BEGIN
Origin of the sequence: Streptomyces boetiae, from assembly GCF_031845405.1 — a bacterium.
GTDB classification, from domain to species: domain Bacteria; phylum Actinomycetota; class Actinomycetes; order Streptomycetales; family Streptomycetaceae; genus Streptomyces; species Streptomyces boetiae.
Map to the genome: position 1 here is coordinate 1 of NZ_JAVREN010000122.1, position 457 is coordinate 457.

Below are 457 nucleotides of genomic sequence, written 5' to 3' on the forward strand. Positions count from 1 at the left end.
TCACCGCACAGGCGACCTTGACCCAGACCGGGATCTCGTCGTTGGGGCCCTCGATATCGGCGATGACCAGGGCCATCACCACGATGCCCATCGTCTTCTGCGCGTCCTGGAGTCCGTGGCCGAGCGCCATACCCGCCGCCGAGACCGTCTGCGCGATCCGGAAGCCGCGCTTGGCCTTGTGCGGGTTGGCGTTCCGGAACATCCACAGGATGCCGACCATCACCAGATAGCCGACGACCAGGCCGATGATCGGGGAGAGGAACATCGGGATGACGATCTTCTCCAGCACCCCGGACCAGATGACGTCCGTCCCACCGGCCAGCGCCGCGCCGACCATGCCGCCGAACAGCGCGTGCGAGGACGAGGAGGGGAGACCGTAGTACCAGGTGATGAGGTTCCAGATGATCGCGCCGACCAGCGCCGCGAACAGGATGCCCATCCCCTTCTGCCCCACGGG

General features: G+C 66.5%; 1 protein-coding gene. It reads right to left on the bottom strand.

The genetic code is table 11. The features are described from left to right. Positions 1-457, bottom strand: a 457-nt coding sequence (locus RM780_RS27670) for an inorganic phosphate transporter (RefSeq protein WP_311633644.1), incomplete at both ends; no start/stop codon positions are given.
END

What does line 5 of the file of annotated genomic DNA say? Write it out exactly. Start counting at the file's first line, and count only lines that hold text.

TCACCGCACAGGCGACCTTGACCCAGACCGGGATCTCGTCGTTGGGGCCCTCGATATCGGCGATGACCAGGGCCATCACCACGATGCCCATCGTCTTCTGCGCGTCCTGGAGTCCGTGGCCGAGCGCCATACCCGCCGCCGAGACCGTCTGCGCGATCCGGAAGCCGCGCTTGGCCTTGTGCGGGTTGGCGTTCCGGAACATCCACAGGATGCCGACCATCACCAGATAGCCGACGACCAGGCCGATGATCGGGGAGAGGAACATCGGGATGACGATCTTCTCCAGCACCCCGGACCAGATGACGTCCGTCCCACCGGCCAGCGCCGCGCCGACCATGCCGCCGAACAGCGCGTGCGAGGACGAGGAGGGGAGACCGTAGTACCAGGTGATGAGGTTCCAGATGATCGCGCCGACCAGCGCCGCGAACAGGATGCCCATCCCCTTCTGCCCCACGGG